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  1. Like
    doctormelody reacted to anelab in Should I quit grad school?   
    First, I would say get a new therapist if you are able. Don't stop looking until you find a good fit.
    Second, the debt is going to be there whether you stop going or not. If you finish, the three letters after your name will help you get a job (it's elitist and capitalist but what can you do?). Is there a Dean of Academic Affairs you could talk to? Or a trusted professor? When I was having doubts about my MSW, I talked to the only professor I had liked at that point and she completely changed everything for me. 
    No one can make the decision but you, and no one here will have to live with the consequences of this choice either way. I'd encourage you to look into the diversity of the field before you decide though. Have you thought about macro? Policy? Research? Evaluation? Private sector? Medical social work (both case work and not)? Public health social work? School social work? There are so many options for people who don't want to be therapists, I have no idea why therapy is presented as the main option.
    Good luck! (Oh and if anyone is making you feel shitty for having debt and being unsure of your life path, dump them from your life. This is normal and not something to be shamed about)
  2. Like
    doctormelody reacted to AlabasterSeas in Should I quit grad school?   
    I won't start my MSW until Fall 2020 (still trying to decide which to attend), but am also concerned about student loan debt. For reference, I'm a few years out of undergrad and have had a variety of work experiences and have also had the pleasure of living paycheck-to-paycheck while working in positions related to social work. I have a helpful therapist and have discussed all my worries about money with her, as well as the nagging question, "is this the right choice/path for me?"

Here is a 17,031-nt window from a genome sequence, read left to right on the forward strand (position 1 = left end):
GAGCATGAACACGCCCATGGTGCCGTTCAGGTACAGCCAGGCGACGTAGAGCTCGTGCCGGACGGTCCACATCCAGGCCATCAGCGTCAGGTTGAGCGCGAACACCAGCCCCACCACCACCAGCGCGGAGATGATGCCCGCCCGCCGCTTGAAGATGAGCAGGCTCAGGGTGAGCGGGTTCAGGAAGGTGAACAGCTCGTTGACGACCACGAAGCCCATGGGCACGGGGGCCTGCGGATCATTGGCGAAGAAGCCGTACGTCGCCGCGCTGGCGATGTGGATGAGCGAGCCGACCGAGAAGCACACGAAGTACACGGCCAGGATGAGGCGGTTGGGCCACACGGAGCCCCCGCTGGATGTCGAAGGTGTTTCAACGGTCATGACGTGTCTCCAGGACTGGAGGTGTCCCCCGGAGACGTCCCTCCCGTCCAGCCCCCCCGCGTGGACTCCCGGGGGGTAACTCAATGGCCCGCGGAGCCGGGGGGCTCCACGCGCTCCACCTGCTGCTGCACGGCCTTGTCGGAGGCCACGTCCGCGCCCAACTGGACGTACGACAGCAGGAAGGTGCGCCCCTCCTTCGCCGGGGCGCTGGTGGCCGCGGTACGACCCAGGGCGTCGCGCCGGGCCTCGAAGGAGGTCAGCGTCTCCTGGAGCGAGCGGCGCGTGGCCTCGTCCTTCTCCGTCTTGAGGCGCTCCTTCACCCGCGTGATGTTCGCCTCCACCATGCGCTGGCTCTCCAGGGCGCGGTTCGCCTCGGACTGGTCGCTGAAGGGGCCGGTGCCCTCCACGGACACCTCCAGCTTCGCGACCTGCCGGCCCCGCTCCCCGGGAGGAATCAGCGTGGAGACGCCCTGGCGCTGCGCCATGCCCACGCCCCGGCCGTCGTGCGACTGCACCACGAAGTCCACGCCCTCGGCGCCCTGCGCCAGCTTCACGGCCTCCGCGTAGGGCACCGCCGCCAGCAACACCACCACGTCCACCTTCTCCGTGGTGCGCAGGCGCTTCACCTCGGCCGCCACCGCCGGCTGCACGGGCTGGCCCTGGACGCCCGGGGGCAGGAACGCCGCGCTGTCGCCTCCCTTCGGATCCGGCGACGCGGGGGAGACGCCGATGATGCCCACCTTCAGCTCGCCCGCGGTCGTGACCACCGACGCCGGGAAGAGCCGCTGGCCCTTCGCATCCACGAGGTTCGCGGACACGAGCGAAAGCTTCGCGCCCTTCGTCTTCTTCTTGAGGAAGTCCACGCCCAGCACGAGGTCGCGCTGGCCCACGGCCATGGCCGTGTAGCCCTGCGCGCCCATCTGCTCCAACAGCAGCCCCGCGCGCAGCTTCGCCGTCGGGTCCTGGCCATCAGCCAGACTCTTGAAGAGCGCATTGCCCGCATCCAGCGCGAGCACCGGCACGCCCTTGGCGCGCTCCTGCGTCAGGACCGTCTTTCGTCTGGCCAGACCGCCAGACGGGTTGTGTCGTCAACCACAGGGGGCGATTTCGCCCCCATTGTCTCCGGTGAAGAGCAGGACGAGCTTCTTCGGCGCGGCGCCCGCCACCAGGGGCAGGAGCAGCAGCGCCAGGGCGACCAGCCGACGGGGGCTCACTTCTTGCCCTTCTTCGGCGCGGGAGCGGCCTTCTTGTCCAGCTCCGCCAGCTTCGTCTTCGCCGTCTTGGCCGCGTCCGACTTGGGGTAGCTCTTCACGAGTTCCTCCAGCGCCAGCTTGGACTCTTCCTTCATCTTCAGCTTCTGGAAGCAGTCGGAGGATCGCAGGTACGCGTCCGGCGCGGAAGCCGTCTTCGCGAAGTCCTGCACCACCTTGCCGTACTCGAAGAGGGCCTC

Here's what I'd say for you: keep in mind you might be depressed/anxious which could be weighing you down. If you are depressed/anxious, I doubt any career change will make you feel better -- in other words, the issue might not be that you've selected the wrong career path (even though it feels like that right now), but that you're dealing with a tough mental health condition.
    In terms of debt, yes, it's a lot of money. I am also facing six-figure debt to do an MSW. But, keep in mind a lot of people have debt nowadays. And some kinds of debt are okay to have. If you're racking up a ton of credit card debt on stuff you don't really need, then that's one thing. It's another thing for an education. Going into debt for an education or for a house/car tend to be more common kinds of debt that people expect to pay. While a career in social work might not pay as much as other careers, a MSW does lead to a paying job. I'm not sure what kind of social work you're interested in, but an MSW graduate (before becoming a LCSW) can expect to make around $50k/year in NYC if they're working in a clinical role. There's usually a $10-15k bump once they become a LCSW. I'm not sure about other cities or non-clinical social work; at least other cities would have lower cost-of-living.
    Additionally, the payback period for student loan debt is long. That can feel like a burden, but that can also be a positive -- you can have really low monthly payments. Remember that lots of people with student loan debt are still able to live happy, contented lives, and even take a vacation now and then! You'll just need to come up with a budget that works for your situation. Investing in yourself is a good thing, it's the kind of thing that is worth the debt.